This Punjabi Samosa is as traditional as it gets, potato-pea stuffing and all. It's crispy and flaky and spicy and, to cut a long ode short, just as a samosa was meant to be by the genius who invented this hand-held snack synonymous with Indian cuisine, restaurant appetizers, and rainy days.
I get so caught up so often in making healthier versions of traditional recipes, often with many twists and turns along the way, that I forget what it's like to enjoy the original. On this blog, I've posted many stuffed savory pastry recipes, including baked samosas with a chickpea filling, and vegan keema samosas. But as delicious as they all are, this traditional Punjabi Samosa is in a class of its own.
I have in the past made whole-wheat wrappers to encase my samosas, but because I was going the traditional route this time, I made the wrappers as they are supposed to be made -- with all-purpose flour -- which creates that perfect flakiness.
You do need a few special ingredients if you want an authentic flavor, like the ajwain or carom seeds for the wrapper and the pomegranate seed powder for the stuffing. Both are easily available online or at Indian grocery stores. Ajwain, especially, gives the wrappers that very special taste your tastebuds likely haven't forgotten since the last time you ate a samosa. You can leave them out if you absolutely can't find them, but it's worth trying to.
One of the things to keep in mind, if you want that perfect flaky wrapper, is that the temperature of your frying oil has to be at 300 degrees Fahrenheit. The samosas should bubble just lightly when dropped in the oil. This ensures that the wrappers fry up all crispy and golden brown and flaky, and not soggy and clogged with oil. Peanut oil would be traditional to fry these, but if you don't have that, use any other unflavored variety that you like, like avocado oil. Do not use coconut oil because its strong flavor will change the taste of your samosas.
Once made, the samosas will probably disappear in minutes (as they do in our home), but if you are wondering, they will last about a week in the refrigerator in an airtight container.
In Bombay, and over the rest of India, samosas are a popular street food, sometimes served encased in a pav ( a soft roll), or torn into pieces and smothered in a chickpea sauce, chutney, tomatoes and onions in a samosa chaat, among many improvisations. But even all by itself, the samosa remains the ultimate snack not just for Indians but for foodies worldwide. Serve this Punjabi Samosa with a traditional date-tamarind chutney, like this one from my Bhel recipe. It's a gastronomic experience to sink your teeth into one and hear it crackle back at you.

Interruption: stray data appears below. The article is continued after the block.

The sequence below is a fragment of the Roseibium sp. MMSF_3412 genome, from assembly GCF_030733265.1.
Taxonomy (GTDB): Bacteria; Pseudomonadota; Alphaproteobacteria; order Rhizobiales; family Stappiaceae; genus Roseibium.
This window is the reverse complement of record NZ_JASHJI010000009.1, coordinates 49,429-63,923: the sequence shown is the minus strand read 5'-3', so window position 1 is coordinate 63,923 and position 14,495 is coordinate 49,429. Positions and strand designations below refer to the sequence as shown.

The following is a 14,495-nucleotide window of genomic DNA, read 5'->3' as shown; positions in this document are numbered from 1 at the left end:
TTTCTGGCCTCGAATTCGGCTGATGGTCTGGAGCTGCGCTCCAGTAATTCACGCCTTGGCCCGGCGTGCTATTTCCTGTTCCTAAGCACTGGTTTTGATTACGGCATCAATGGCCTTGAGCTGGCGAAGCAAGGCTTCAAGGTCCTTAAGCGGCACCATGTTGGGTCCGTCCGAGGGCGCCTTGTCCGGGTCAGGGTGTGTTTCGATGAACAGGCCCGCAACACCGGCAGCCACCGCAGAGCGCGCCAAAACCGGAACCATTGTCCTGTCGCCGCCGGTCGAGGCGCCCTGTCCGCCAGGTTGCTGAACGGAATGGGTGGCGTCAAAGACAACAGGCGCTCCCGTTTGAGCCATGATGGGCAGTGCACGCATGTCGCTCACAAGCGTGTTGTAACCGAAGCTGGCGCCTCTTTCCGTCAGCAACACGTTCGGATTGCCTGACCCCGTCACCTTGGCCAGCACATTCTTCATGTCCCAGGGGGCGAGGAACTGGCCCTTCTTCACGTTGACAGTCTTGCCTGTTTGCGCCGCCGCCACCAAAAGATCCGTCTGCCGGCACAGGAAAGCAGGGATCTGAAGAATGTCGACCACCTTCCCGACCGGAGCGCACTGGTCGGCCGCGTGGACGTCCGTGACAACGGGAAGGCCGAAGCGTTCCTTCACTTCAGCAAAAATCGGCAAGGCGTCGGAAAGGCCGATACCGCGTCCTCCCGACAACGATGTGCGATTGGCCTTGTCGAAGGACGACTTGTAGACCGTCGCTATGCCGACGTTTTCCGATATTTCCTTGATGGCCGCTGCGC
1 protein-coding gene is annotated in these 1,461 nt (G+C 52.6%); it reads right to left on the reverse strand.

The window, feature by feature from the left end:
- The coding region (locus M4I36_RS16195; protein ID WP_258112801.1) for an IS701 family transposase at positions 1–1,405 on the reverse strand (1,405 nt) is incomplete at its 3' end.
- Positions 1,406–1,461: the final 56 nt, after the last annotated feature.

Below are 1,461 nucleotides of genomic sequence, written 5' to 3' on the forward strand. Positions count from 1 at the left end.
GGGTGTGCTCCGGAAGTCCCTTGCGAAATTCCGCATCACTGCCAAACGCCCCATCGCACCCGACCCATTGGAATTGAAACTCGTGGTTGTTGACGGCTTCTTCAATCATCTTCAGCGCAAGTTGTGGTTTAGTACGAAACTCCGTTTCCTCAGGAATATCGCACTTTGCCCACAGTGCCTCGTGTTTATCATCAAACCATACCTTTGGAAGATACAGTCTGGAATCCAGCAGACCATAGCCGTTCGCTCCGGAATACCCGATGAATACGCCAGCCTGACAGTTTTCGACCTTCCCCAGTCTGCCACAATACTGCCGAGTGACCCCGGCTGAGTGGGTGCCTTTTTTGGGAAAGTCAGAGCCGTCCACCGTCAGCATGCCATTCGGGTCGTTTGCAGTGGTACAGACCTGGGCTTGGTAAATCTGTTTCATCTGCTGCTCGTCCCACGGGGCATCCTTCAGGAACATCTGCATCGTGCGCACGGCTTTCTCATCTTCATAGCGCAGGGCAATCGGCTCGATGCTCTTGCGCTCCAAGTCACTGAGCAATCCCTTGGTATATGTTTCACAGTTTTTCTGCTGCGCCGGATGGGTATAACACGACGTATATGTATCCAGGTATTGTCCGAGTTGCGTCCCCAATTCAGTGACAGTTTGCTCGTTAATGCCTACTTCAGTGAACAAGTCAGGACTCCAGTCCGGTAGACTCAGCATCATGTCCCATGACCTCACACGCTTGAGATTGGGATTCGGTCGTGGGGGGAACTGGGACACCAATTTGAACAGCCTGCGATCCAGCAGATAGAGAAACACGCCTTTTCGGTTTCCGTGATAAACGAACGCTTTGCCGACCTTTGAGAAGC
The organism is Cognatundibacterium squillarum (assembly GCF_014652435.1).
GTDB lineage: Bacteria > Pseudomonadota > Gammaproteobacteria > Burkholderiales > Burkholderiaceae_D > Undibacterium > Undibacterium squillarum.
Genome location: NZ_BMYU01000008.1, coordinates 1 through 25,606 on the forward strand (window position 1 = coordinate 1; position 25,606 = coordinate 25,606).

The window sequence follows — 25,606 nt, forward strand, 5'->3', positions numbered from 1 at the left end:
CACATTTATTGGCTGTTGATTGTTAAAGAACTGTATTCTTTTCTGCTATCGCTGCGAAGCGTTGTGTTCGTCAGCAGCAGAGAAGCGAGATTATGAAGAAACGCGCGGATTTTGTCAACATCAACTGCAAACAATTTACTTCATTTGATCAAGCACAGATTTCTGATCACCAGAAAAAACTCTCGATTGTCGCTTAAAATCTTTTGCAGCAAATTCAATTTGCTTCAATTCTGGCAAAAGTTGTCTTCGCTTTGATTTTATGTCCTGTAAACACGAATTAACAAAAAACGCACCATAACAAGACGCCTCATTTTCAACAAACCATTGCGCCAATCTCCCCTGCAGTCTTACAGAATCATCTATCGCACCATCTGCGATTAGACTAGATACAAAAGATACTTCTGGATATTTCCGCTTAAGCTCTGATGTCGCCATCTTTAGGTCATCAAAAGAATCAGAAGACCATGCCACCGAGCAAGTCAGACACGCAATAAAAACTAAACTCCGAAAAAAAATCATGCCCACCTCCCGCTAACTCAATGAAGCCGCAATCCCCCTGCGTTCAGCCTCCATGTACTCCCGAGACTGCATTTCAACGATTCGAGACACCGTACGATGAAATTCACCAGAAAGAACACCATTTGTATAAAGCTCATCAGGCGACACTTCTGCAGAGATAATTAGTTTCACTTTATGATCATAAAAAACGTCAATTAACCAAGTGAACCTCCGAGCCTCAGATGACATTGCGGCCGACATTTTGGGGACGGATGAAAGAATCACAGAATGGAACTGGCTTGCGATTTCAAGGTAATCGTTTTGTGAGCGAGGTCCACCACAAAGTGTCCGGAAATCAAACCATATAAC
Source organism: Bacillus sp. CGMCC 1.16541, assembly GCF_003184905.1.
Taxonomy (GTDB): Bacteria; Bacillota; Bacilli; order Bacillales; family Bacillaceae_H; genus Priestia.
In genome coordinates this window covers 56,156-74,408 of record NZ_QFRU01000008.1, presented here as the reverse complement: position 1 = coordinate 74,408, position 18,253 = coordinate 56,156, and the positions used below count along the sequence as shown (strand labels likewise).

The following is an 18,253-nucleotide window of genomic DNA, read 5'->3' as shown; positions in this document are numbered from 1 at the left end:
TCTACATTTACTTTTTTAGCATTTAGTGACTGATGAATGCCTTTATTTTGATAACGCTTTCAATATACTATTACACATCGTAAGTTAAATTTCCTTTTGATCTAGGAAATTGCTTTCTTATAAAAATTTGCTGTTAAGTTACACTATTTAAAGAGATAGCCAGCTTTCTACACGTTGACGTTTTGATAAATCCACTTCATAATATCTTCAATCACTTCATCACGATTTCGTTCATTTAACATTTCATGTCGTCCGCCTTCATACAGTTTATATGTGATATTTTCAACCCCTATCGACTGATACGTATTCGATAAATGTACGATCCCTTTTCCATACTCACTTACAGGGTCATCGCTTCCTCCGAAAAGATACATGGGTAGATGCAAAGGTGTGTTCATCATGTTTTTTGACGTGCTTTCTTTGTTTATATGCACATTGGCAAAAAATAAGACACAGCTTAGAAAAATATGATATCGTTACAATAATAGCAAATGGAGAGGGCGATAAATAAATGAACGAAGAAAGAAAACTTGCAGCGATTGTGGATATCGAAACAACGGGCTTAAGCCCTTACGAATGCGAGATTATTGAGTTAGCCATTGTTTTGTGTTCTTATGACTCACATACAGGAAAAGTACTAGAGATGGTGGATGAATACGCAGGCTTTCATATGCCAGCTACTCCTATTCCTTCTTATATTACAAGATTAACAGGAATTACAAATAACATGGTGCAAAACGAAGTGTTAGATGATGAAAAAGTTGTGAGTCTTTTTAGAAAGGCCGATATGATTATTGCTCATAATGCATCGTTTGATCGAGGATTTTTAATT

What pastry is used to make samosas?
Samosas are typically made with a homemade dough with some oil and salt and carom seeds added to it.
You want a firm but pliable (not soft) dough for the flakiest, most tender samosa wrappers.
You can use puff pastry to make baked samosas, and they're delicious, although not traditional.
Are samosas vegan?
Traditional samosas in India are a vegetarian food, so they don't include animal products (unless specified) and they are usually vegan when you buy them at restaurants, here in the United States or in India. Most home cooks will make them vegan too. Some cooks may add ghee or butter to the pastry dough, but it is really not needed at all.
Can I bake these?
You can, and you'll get pretty yummy results, although the wrappers won't be as golden or flaky, of course. Brush the samosas with oil, place on a baking sheet coated with cooking spray, and bake in a preheated 350-degree oven for 40 minutes, flipping them over halfway through.
Can I mix up the ingredients?
You can! Potatoes and peas are a traditional filling, but I sometimes make samosas with a chickpea filling, or with a vegan "meat" filling (you can find both on the blog). You can use almost any quick-cooking vegetable in the stuffing.
Can I make these in an air-fryer?